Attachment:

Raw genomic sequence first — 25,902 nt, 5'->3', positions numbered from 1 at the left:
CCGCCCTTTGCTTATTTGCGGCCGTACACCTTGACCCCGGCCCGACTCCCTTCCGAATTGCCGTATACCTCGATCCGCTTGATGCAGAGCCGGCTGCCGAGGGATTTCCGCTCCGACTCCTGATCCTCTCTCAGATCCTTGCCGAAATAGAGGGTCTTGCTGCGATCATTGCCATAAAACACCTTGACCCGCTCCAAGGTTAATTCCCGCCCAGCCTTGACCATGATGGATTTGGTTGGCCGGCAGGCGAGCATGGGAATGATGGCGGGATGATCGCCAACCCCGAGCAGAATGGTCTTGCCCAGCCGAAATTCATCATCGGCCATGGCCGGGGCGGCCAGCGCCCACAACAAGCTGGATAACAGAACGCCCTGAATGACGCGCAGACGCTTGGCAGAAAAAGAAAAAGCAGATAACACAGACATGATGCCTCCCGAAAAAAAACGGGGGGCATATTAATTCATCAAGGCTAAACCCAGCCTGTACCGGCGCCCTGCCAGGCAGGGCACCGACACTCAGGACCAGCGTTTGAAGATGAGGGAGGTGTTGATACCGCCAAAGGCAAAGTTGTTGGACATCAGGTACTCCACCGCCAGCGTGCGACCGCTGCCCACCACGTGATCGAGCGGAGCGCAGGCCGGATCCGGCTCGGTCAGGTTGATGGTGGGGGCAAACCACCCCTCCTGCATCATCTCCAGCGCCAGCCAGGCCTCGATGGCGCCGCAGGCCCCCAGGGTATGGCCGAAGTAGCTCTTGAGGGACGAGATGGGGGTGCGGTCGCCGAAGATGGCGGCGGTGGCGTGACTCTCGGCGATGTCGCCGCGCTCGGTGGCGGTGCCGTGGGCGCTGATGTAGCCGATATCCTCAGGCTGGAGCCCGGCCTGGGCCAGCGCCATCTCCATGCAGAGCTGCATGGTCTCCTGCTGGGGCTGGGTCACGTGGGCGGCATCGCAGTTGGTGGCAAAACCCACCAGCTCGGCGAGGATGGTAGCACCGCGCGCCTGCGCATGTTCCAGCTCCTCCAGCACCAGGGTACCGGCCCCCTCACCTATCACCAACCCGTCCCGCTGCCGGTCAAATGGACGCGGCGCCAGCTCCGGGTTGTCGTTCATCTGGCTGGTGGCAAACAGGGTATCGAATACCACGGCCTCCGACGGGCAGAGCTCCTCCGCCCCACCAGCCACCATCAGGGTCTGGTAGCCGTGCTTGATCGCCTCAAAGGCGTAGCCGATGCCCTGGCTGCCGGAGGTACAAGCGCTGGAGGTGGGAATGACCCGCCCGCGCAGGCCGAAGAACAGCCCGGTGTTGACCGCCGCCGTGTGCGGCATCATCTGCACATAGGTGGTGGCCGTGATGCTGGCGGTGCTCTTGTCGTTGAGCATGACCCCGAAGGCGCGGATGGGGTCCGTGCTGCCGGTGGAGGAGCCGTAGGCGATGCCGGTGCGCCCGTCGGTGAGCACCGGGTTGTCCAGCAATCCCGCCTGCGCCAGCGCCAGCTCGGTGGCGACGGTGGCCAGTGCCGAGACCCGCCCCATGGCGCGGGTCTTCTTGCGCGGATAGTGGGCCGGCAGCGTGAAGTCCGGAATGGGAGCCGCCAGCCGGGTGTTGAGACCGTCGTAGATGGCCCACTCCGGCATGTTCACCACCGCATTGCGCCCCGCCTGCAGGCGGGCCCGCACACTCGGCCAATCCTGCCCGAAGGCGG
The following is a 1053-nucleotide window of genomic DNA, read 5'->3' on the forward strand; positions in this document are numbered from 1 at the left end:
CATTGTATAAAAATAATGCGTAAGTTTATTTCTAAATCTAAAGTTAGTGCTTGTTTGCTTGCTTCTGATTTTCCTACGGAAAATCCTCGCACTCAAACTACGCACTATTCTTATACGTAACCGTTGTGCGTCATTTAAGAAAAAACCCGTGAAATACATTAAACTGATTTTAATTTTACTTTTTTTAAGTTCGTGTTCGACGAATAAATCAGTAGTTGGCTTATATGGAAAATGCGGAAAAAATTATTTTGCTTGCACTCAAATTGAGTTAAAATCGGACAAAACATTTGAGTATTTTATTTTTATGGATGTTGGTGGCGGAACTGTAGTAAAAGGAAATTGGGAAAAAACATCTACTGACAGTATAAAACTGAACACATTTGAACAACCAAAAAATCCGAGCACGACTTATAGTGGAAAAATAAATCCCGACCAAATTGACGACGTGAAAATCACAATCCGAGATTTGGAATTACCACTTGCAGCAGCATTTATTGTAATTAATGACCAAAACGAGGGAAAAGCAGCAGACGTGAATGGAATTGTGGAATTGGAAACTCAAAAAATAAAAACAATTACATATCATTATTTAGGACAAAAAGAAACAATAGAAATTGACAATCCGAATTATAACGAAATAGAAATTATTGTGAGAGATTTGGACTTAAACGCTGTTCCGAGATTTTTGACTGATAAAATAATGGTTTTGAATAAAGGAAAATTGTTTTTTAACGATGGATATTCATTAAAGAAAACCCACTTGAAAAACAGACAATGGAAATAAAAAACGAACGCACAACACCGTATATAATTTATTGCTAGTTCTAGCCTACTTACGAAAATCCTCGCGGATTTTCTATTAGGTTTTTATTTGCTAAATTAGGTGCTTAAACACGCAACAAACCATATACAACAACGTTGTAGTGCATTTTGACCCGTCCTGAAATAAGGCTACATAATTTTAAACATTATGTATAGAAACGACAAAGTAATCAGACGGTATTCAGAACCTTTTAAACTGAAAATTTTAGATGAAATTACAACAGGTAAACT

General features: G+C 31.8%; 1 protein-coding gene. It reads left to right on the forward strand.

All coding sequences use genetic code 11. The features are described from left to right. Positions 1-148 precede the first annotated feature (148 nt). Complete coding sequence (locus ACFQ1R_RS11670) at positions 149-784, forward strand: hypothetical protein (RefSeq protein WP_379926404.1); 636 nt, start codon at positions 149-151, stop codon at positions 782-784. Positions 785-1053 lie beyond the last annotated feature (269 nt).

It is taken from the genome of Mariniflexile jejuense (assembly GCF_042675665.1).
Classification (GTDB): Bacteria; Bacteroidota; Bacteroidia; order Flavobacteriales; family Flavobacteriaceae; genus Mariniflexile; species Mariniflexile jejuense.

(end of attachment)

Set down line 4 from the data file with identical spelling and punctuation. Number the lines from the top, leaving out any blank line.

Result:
CATTGTATAAAAATAATGCGTAAGTTTATTTCTAAATCTAAAGTTAGTGCTTGTTTGCTTGCTTCTGATTTTCCTACGGAAAATCCTCGCACTCAAACTACGCACTATTCTTATACGTAACCGTTGTGCGTCATTTAAGAAAAAACCCGTGAAATACATTAAACTGATTTTAATTTTACTTTTTTTAAGTTCGTGTTCGACGAATAAATCAGTAGTTGGCTTATATGGAAAATGCGGAAAAAATTATTTTGCTTGCACTCAAATTGAGTTAAAATCGGACAAAACATTTGAGTATTTTATTTTTATGGATGTTGGTGGCGGAACTGTAGTAAAAGGAAATTGGGAAAAAACATCTACTGACAGTATAAAACTGAACACATTTGAACAACCAAAAAATCCGAGCACGACTTATAGTGGAAAAATAAATCCCGACCAAATTGACGACGTGAAAATCACAATCCGAGATTTGGAATTACCACTTGCAGCAGCATTTATTGTAATTAATGACCAAAACGAGGGAAAAGCAGCAGACGTGAATGGAATTGTGGAATTGGAAACTCAAAAAATAAAAACAATTACATATCATTATTTAGGACAAAAAGAAACAATAGAAATTGACAATCCGAATTATAACGAAATAGAAATTATTGTGAGAGATTTGGACTTAAACGCTGTTCCGAGATTTTTGACTGATAAAATAATGGTTTTGAATAAAGGAAAATTGTTTTTTAACGATGGATATTCATTAAAGAAAACCCACTTGAAAAACAGACAATGGAAATAAAAAACGAACGCACAACACCGTATATAATTTATTGCTAGTTCTAGCCTACTTACGAAAATCCTCGCGGATTTTCTATTAGGTTTTTATTTGCTAAATTAGGTGCTTAAACACGCAACAAACCATATACAACAACGTTGTAGTGCATTTTGACCCGTCCTGAAATAAGGCTACATAATTTTAAACATTATGTATAGAAACGACAAAGTAATCAGACGGTATTCAGAACCTTTTAAACTGAAAATTTTAGATGAAATTACAACAGGTAAACT